Two recent policy announcements, one from Medicare and another from the US Preventive Services Task Force, signal a shift toward understanding that America's battle with obesity and diabetes is not only a medical but also a behavioral health problem, and must be treated as such.
Two recent policy announcements, one from Medicare and another from the US Preventive Services Task Force, signal a shift toward understanding that America’s battle with obesity and diabetes is not only a medical but also a behavioral health problem, and must be treated as such.
First, the Centers for Medicare and Medicaid Services (CMS) announced last month that it would start paying primary care physicians $42 a month per patient next year to coordinate the care those with chronic diseases that include diabetes, heart disease, and depression. According to the Advisory Board, the fee is contingent upon practices addressing patients’ psychological and social needs.
Then, last week, the USPSTF followed up with a recommendation that obese or overweight patients with cardiovascular disease receive intensive behavioral counseling. The recommendations, published in the Annals of Internal Medicine, apply to adults age 18 or older and carry a “B” recommendation, which means that it is a moderate benefit that should be offered to most patients.
The two policy announcements support the findings of a study published just last week by The American Journal of Managed Care, which studied practices that spent extra time with Medicare patients upfront in an effort to avoid medical costs later. The practices capped patient loads and featured many elements that will be required under the new CMS reimbursement model — such as 24-hour access and coordinated care. The study showed the model produced better health outcomes and cost savings for Medicare Advantage.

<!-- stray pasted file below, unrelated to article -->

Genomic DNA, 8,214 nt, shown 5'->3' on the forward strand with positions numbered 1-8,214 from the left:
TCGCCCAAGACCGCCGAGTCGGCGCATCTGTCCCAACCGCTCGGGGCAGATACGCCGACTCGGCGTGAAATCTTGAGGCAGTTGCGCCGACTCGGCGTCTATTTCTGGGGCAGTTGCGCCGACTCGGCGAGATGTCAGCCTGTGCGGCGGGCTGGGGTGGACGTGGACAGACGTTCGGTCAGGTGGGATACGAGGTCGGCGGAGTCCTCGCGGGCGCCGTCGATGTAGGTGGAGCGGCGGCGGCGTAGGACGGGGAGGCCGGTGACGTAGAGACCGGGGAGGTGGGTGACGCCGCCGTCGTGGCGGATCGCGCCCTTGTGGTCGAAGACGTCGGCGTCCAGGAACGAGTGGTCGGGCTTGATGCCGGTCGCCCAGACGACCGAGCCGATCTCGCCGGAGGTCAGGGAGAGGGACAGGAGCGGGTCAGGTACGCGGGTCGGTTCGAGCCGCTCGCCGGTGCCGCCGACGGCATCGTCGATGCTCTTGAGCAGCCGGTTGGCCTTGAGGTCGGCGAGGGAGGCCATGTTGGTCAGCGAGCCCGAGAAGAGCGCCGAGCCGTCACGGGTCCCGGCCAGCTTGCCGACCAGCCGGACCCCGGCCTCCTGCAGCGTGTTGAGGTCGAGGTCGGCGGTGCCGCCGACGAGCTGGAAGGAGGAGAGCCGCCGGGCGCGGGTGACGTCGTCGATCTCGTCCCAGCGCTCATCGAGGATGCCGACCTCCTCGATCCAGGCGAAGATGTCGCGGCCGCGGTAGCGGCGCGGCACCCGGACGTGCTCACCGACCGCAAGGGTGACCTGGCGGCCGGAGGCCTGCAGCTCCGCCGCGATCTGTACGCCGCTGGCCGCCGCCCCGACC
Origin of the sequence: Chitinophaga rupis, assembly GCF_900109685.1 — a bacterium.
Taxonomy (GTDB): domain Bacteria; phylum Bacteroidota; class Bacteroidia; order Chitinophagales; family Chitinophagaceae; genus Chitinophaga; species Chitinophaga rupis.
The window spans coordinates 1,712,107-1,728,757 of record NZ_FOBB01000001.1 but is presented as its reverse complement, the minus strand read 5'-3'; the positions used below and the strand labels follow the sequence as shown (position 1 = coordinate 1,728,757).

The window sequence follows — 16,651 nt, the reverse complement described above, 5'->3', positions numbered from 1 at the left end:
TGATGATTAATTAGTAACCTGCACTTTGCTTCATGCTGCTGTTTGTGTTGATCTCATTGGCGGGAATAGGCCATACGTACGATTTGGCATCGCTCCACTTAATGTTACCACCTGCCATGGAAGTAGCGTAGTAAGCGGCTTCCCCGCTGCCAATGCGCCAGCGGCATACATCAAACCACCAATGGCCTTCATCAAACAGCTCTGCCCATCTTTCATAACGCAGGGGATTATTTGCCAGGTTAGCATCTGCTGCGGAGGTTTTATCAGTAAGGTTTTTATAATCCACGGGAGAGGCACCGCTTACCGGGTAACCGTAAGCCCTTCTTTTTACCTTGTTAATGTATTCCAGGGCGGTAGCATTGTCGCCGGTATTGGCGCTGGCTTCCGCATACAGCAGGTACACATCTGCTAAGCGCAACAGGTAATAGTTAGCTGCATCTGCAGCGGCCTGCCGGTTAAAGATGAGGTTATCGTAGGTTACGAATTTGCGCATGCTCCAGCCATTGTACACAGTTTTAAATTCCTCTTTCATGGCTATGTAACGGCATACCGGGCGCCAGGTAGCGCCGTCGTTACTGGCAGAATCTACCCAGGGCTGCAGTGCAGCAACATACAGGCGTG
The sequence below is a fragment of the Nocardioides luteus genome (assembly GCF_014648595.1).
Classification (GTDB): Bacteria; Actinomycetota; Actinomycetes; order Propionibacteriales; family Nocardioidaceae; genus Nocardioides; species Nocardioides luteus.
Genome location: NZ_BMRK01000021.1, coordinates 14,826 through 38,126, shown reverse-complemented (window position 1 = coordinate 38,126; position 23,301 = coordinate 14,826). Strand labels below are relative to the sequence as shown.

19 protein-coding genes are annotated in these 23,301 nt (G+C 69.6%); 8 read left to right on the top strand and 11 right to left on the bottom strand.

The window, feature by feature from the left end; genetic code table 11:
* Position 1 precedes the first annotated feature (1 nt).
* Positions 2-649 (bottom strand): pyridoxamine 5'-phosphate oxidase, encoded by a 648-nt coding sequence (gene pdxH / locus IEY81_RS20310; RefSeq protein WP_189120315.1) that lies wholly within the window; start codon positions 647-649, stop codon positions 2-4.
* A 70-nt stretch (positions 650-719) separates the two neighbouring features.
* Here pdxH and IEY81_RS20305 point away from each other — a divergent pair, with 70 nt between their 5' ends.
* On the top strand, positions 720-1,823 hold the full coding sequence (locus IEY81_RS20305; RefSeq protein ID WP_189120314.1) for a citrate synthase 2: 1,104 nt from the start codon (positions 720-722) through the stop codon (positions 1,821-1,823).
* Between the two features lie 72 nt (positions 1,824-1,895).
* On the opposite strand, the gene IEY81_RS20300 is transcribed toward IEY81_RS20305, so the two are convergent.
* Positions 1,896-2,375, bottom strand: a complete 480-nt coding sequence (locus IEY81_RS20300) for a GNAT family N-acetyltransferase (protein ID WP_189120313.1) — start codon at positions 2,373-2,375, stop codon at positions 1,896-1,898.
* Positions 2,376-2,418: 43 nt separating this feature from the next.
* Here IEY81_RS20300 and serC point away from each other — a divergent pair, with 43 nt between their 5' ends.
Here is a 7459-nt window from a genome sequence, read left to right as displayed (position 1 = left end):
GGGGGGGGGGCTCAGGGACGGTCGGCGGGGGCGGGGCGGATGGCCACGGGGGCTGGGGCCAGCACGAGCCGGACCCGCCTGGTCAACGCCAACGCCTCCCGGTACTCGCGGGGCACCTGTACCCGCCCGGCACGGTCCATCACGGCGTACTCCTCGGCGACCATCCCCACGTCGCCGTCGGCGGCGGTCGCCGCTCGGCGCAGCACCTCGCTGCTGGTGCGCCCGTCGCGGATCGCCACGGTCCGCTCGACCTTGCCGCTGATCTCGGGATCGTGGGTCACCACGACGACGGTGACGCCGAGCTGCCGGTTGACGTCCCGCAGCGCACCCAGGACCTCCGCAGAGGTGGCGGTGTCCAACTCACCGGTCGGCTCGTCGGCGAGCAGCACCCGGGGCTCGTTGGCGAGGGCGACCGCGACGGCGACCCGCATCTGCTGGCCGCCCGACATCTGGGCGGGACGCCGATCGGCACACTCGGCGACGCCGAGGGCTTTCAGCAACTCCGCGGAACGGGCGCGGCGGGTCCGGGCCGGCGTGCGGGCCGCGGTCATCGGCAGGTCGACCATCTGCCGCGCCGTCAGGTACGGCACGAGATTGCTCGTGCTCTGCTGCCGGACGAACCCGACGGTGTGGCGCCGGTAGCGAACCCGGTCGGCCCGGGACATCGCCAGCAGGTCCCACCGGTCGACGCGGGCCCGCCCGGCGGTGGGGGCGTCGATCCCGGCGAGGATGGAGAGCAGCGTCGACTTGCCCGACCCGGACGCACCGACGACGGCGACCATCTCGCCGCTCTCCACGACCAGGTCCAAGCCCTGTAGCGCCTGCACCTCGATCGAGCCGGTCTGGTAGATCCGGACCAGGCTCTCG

The Affordable Care Act (ACA) requires that all preventive services rated B or higher be covered, and obesity screening and counseling coverage is already included for all but a few grandfathered plans. However, such counseling typically ends a preset number of sessions.
Reimbursing primary care doctors is likely to make bigger difference. Many PCPs often act as care coordinators without compensation, at a financial loss. The inability to be compensated for such coordination tasks is seen as a contributing factor to the shortage of PCPs nationwide, and to overcrowding in practices. Not only is the situation unpleasant for doctors and patients, but it is viewed as a contributor to the spiraling cost of healthcare.
As reported in Evidence-Based Diabetes Management in July, the concept of coordinating care between PCPs who treat diabetes and obesity and behavioral health specialists received high-profile attention at recent meetings of both the American Diabetes Association and the American Psychiatric Association. TEAMCare of the University of Washington pioneered the concept and published its results in the New England Journal of Medicine, demonstrating savings per patient of $594 a year.
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